Alberta not voting on whether to seek US statehood

Support for separatism exists in Alberta, but social media posts claiming the western Canadian province will vote June 30 on a proposal to become a US state are false. Elections Alberta said there is no such vote, and the source of the claim is a 2023 article that has since been updated to say it was reporting on an online petition, not an official ballot.

"Canadian Conservatives Have Had Enough: Alberta To Vote On Becoming 51st US State," reads the text in screenshot shared on Facebook by former Minnesota State Representative Jeremy Munson on May 24, 2024.

The same image spread across Facebook, Threads and X, with additional text claiming a June 30 vote would decide whether the Canadian province would secede and join the United States.

<span>Screenshot of a Facebook post taken June 5, 2024</span>
Screenshot of a Facebook post taken June 5, 2024
<span>Screenshot of an X post taken June 5, 2024</span>
Screenshot of an X post taken June 5, 2024

However, Elections Alberta told AFP in a June 3 email that no such vote was scheduled to take place. Searching Elections Alberta's website also shows there are no votes programmed for the end of the month (archived here).

A reverse-image search of the screenshot reveals the text comes from a June 10, 2023 article from the Cowboy State Daily. The outlet says it serves readers in Wyoming, but it was found by Columbia Journalism Review to have spread misinformation (archived here).

The article claimed Albertans were circulating a petition to push secession and statehood on to a June 30 ballot. There were no votes which took place in the province on June 30, 2023 (archived here).

Cowboy State Daily told AFP in a June 5, 2024 email that the reporter who wrote the article was no longer with outlet and said the story had been updated to clarify it was referencing a petition (archived here).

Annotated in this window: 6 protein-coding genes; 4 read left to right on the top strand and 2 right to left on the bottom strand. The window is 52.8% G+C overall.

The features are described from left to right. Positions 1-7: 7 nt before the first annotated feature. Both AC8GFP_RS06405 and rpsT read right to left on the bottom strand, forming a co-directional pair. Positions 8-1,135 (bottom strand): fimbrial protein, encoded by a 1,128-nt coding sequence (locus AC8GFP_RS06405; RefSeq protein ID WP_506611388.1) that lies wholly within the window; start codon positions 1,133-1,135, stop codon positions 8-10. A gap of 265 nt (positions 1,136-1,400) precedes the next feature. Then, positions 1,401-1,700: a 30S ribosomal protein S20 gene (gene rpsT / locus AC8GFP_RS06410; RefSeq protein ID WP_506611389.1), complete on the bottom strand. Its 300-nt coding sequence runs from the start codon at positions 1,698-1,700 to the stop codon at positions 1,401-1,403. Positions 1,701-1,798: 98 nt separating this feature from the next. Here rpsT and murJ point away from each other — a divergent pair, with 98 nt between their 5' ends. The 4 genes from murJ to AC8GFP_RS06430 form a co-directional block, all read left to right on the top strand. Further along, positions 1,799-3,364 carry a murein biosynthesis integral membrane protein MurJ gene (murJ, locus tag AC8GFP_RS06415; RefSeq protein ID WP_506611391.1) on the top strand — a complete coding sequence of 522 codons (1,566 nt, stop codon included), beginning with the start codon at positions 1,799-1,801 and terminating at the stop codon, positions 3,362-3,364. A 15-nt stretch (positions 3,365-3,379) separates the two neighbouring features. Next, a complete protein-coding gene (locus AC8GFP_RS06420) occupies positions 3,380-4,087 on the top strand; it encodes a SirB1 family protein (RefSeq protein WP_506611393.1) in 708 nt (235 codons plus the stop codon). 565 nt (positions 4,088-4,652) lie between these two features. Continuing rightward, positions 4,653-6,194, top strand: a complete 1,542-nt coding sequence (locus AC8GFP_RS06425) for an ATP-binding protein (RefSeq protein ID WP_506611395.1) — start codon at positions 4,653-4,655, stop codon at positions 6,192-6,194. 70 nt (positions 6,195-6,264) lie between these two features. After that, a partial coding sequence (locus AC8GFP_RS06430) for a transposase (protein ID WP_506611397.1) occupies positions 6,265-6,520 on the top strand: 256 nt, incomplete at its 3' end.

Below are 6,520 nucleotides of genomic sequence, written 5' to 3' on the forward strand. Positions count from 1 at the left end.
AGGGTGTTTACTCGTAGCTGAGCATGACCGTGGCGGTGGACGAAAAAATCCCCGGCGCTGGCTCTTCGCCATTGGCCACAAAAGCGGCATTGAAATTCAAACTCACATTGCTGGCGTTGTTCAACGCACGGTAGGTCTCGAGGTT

Robyn Bell, a spokeswoman with Elections Alberta, said citizen initiative petitions which can introduce legislative or policy proposals are posted on the agency's website. AFP was not able to find any petition mentioning Alberta statehood on the page (archived here) or in archived versions.

Alberta separatist support

The story from Cowboy State Daily was published around the same time as a flurry of attention surrounded a project called "Alberta 51," which advocates that the province be added as a US state.

Jared Wesley, a professor of political science at the University of Alberta (archived here), said that despite the elevated coverage during summer 2023, separatist movements in the province have historically been disorganized and on the margins of political discussions.

"We don't even know if you could consider it to be a fully fleshed out movement," Wesley said.

He said support for separatism has existed in the province since at least the 1980s and this enthusiasm peaked with 29 percent of Albertans supporting independence after the Liberal victory in 2019 federal elections, according to polling he presented to the Public Order Emergency Commission (archived here).

"It was more bravado and frustration than it was actual separatist sentiment. It was about sending the rest of Canada a message that Alberta wasn't happy," he said.

In 2022, total support for separatism had dropped to 19 percent, with only nine percent saying they thought separation was likely to happen.

Despite low public appetite to attempt secession, Wesley said separatism and independence continue to influence politics in the province. The United Conservatives' 2022 Sovereignty Act (archived here) granted the province power to challenge requirements from Ottawa and was reportedly influenced by the Free Alberta Strategy  proposal paper (archived here), which presents independence as a last resort.

51st state initiatives

A successful petition calling for separatism would not be required to trigger a vote as Alberta's Referendum Act gives the provincial government power to call for a ballot to decide an issue (archived here).

Canada's French-speaking Quebec province held two failed independence referendums in 1980 and 1995 (archived here and here).

Wesley said the votes established a road map for how a province could hypothetically leave Canada -- requiring a clear question about separation and a clear majority voting to separate. But he said the Quebec referendums did not offer insights into how a Canadian province could eventually become a US state.

"To be blunt, they haven't thought that far ahead," he said.

The US Constitution gives Congress authority to admit new states (archived here). According to the National Constitution Center (archived here), the process to become a state varies, but typically a jurisdiction would have to be incorporated as a territory before creating a local constitution and holding a vote to establish citizen support for statehood.

The US territory of Puerto Rico and the District of Columbia have both passed referendums supporting statehood for their jurisdictions (archived here and here), but Congress has yet to pass a vote on their admittance (archived here).

Read more of AFP's reporting on misinformation in Canada here.